There's a great debate about where the economy is headed, with Wall Street giants Morgan Stanley and Goldman Sachs standing on either side of the street. Goldman Sachs' chief economist Jan Hatzius is a pessimist, warning investors about the dangers of a global slowdown and the risks of Japanese-style deflation. Morgan Stanley's chief economist Richard Berner is more optimistic on the economy and more concerned about the risks of inflation caused by the loose monetary policy of the Federal Reserve.
Both men are highly intelligent, yet have diametrically opposed viewpoints. Which one should you believe? And should you base your investment strategy on the forecasts of economists?
First, most people believe the economist whose views confirm their own. This is known as confirmation bias.
Second, we've seen before how experts simply can't accurately predict the future on a consistent basis. Thus, there is no logical way for us to choose between the equally intelligent sounding forecasts of Hatzius or Berner (or any other economist). So what should you do?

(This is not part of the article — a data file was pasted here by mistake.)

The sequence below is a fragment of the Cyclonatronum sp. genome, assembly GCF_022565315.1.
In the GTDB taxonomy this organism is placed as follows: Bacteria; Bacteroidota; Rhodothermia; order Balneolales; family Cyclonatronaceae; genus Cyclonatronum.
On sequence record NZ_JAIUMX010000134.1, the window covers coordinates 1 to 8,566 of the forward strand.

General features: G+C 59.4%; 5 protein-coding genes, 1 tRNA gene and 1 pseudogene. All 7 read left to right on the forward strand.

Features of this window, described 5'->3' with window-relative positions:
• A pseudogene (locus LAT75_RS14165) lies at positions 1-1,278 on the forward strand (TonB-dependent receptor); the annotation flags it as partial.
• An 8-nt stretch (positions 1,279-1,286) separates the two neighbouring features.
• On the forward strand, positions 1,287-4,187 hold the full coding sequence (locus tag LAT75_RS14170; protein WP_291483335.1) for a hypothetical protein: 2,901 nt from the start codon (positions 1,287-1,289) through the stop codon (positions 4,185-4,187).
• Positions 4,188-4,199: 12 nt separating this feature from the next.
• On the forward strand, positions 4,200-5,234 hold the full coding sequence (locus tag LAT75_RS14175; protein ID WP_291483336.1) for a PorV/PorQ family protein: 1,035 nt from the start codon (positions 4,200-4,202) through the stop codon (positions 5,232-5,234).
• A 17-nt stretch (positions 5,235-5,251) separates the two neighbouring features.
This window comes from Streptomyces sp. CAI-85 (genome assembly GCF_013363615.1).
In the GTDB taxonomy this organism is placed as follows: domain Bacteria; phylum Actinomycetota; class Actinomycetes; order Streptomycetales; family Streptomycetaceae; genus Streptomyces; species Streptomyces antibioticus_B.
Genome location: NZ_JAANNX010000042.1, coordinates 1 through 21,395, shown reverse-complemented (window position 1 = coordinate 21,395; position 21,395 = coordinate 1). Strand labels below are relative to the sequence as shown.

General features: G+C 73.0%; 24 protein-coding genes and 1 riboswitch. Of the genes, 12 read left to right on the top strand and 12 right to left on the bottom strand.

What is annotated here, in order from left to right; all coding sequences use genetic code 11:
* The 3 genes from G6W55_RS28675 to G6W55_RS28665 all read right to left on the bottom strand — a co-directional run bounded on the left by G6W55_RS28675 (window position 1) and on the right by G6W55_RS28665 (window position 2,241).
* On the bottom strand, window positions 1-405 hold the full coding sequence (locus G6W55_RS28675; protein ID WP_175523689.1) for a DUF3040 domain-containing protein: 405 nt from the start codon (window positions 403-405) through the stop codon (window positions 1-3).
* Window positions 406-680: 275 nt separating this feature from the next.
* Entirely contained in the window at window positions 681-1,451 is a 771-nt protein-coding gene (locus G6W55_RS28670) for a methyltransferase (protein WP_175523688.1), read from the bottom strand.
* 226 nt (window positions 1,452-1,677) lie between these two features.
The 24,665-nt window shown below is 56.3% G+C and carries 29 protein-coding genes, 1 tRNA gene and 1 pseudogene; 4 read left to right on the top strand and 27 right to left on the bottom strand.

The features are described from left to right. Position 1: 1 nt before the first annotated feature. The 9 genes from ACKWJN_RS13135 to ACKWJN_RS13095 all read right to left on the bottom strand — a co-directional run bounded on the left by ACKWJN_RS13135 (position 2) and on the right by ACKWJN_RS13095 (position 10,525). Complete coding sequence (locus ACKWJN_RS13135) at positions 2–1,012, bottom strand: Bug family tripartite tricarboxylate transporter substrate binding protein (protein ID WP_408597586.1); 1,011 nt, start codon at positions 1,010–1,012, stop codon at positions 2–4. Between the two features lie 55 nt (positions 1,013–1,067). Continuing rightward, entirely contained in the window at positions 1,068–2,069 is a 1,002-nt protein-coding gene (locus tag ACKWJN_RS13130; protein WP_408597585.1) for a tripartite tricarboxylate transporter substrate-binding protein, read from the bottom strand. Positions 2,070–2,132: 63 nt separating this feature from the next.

The right way to address the problem is to figure out which is the greater risk to your overall portfolio: inflation or deflation. For example, retirees are generally more exposed to the risks of inflation than deflation. Thus, they should avoid long-term nominal bonds (though long-term TIPS would be perfectly appropriate). On the other hand, deflation is the greater risk for younger investors with stable jobs, wages likely to keep up with inflation and high equity allocations. (These investors should consider adding duration to their portfolios.) Deflation could lead to increased risk of job loss and negative impacts on their equity holdings. Longer-term bonds hedge those risks better than do short-term bonds. This issue is discussed in detail in Chapter Five of my new book, co-authored with Kevin Grogan and Tiya Lim, The Only Guide You'll Ever Need for the Right Financial Plan.
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